Powell Says U.S. Wants Diplomatic Answer to North Korea

The United States is committed to finding a diplomatic answer to the North Korean problem and, despite harsh rhetoric by high U.S. officials, is not trying to end communist leader Kim Jong Il's (search) rule, Secretary of State Colin Powell (search) said.

Upcoming six-way talks over North Korea's nuclear ambitions can allay the North's suspicions about a possible U.S. invasion without a nonaggression pact between the two countries as Kim's government has demanded, said Powell.

In an interview with selected U.S. media outlets, Powell was asked about Deputy Defense Secretary Paul Wolfowitz's (search) comment in early summer that Kim's administration was "teetering on the edge of economic collapse." Wolfowitz said that could be used as "a major point of leverage" against Kim.

"I don't have a basis for saying there is an imminent collapse," Powell said in the interview, which the State Department made public Sunday.

"Right now there is a government there. It's been there for a lot of decades, and that's what I have to deal with," Powell said. "What the situation would be following a catastrophic collapse, I don't really know. I don't think it's anything that any of North Korea's neighbors at the moment wish to see."

He said diplomacy is U.S. policy as it tries to force North Korea to back away from its nuclear arms policy. North Korea is thought to have one or two weapons now and to have the ability to manufacture several more after reprocessing 8,000 spent nuclear fuel rods.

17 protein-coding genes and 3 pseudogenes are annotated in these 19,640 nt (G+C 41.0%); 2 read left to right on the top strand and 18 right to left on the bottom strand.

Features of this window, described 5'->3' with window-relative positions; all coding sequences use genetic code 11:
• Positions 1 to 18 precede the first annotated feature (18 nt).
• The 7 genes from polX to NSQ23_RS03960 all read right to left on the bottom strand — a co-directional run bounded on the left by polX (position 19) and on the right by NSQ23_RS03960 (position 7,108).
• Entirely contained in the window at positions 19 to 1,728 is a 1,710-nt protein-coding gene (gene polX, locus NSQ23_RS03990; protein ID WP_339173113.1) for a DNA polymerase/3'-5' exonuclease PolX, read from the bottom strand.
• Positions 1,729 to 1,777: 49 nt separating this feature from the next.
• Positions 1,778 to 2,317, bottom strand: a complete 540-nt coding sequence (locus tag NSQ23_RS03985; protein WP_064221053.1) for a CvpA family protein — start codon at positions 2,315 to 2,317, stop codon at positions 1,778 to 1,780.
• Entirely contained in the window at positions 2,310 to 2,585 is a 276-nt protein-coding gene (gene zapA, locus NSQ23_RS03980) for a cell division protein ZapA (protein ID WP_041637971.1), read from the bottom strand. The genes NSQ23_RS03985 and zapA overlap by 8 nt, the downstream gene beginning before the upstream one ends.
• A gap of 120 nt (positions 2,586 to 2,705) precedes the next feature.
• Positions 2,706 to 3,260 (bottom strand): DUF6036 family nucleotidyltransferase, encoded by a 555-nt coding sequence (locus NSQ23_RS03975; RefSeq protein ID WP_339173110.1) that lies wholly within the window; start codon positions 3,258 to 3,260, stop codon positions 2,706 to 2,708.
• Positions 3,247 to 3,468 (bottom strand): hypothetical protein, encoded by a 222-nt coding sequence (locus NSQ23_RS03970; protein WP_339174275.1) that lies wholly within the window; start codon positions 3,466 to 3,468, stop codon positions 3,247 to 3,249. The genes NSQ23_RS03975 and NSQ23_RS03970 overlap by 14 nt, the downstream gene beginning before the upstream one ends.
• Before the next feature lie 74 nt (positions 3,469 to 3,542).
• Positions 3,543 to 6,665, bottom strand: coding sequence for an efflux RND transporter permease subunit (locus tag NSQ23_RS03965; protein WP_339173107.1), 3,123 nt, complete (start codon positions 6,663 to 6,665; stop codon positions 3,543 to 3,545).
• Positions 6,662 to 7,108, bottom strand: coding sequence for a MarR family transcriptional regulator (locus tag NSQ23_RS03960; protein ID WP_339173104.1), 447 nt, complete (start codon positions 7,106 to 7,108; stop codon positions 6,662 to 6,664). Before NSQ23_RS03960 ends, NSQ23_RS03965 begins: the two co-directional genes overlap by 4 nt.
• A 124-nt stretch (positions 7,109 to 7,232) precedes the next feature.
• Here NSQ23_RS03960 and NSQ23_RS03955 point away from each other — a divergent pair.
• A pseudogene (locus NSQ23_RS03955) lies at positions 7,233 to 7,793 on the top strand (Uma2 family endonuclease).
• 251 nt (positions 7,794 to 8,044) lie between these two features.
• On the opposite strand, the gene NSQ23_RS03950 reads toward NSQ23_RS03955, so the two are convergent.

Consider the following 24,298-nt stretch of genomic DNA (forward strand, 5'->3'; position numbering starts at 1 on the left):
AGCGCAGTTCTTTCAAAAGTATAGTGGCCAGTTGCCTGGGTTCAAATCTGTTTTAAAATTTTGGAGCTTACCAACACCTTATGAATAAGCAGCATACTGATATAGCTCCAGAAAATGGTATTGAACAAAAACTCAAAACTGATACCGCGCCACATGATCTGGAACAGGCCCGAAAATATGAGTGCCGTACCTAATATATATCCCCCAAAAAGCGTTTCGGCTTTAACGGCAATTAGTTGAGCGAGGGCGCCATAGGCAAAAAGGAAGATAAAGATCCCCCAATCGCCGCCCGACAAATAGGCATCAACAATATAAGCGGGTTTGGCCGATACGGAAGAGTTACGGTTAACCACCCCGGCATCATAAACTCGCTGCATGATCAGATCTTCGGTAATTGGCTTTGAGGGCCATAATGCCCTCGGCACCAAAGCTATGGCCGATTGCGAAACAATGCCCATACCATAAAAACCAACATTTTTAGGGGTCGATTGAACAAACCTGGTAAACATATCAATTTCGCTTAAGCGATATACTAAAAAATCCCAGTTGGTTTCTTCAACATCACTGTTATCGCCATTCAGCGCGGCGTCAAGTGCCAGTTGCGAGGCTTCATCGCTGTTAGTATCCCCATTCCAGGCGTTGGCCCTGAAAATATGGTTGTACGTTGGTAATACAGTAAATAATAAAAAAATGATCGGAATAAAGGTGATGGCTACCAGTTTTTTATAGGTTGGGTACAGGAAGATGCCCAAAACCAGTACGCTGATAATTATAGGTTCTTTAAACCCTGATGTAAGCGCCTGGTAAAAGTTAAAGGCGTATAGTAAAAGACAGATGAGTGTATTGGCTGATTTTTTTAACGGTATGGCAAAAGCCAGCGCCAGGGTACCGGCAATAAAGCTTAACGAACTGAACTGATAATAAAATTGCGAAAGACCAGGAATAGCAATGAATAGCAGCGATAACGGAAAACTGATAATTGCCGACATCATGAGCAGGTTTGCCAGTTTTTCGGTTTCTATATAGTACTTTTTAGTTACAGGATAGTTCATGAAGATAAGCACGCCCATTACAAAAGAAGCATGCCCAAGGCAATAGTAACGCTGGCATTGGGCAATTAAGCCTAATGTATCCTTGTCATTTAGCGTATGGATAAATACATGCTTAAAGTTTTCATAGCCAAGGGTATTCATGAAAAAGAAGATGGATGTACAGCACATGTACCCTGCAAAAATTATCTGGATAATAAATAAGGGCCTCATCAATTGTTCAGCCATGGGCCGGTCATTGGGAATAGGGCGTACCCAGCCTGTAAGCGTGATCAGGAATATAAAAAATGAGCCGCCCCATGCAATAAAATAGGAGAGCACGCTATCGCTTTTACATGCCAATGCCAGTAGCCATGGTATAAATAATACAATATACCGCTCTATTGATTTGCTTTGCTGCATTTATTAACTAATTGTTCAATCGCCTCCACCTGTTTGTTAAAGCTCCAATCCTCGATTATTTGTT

"Our policy, the president's policy, is to work diplomatically with our partners and the North Koreans to find a diplomatic political solution," Powell said in the interview Friday.

North Korea has one of the world's most austere political and economic systems, described last week by Undersecretary of State John Bolton (search) as a place where "life is a hellish nightmare" for most people.

That comment, and a Bolton description of Kim as a "tyrannical dictator," prompted a North Korean announcement Sunday that it would not consider Bolton a member of the U.S. delegation to the six-nation talks.

"Such human scum and bloodsucker is not entitled to take part in the talks," said a North Korean Foreign Ministry spokesman, according to the North's official KCNA news agency.

Bolton's specialty is the proliferation of nuclear weapons, which is the crux of the U.S.-North Korean dispute.

Food aid kept hundreds of thousands of North Koreans alive during famines of the 1990s, and Powell said the pending talks could lead to more U.S. help for "the people of North Korea." But he denied that the Bush administration used the critically important aid to lure Kim into dropping his demand for U.S.-North Korean negotiations on Friday and accepting the multilateral format.

No date has been set for the talks, which probably will be in Beijing and will include the United States, North Korea, China, South Korea, Japan and Russia.